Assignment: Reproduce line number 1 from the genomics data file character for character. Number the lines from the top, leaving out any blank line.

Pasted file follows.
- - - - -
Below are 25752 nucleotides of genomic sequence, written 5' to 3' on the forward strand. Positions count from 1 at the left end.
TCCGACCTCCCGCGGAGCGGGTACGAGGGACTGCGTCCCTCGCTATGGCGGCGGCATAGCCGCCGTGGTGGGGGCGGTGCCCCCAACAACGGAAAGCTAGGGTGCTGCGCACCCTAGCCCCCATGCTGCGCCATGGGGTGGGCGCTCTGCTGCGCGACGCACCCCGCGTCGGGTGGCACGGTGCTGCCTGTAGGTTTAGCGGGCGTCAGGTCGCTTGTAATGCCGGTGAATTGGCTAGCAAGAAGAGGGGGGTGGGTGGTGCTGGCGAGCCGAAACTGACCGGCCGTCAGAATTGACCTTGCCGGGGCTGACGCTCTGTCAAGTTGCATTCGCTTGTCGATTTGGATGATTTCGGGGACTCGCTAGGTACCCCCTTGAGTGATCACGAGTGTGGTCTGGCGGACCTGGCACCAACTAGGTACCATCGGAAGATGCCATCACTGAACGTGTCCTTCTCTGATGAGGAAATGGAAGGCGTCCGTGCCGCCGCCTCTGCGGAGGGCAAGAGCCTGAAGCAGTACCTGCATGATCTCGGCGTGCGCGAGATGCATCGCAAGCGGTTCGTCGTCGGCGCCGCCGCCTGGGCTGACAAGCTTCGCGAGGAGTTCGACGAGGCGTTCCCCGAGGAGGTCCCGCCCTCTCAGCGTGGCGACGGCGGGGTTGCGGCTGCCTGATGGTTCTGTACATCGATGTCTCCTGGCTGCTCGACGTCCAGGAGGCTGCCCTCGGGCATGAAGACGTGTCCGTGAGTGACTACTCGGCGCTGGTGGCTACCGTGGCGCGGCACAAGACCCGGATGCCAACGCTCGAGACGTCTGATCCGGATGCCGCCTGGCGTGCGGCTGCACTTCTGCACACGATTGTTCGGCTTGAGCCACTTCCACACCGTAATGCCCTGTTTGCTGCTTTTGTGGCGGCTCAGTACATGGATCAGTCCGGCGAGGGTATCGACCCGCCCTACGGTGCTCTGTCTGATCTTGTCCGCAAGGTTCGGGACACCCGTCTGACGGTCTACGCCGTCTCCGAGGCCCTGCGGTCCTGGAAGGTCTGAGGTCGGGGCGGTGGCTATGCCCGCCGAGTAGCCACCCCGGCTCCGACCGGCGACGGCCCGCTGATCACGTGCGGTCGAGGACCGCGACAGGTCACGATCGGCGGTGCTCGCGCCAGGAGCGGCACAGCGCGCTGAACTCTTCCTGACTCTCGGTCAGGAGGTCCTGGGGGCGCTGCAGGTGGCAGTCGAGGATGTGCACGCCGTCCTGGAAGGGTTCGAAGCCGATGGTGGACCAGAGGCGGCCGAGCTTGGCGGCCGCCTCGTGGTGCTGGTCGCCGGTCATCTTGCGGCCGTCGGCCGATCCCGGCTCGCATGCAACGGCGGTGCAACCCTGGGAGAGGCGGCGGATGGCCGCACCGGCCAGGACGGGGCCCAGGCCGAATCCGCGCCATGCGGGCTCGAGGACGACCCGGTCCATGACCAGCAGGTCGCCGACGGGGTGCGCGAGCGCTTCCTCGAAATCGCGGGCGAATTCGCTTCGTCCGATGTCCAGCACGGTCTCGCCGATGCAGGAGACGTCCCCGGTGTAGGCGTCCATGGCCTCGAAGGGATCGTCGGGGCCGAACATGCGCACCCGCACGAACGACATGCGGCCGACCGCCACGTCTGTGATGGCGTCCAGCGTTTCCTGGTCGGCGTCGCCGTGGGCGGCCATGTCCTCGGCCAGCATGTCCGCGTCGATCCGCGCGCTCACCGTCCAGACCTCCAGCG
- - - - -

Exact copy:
Below are 25752 nucleotides of genomic sequence, written 5' to 3' on the forward strand. Positions count from 1 at the left end.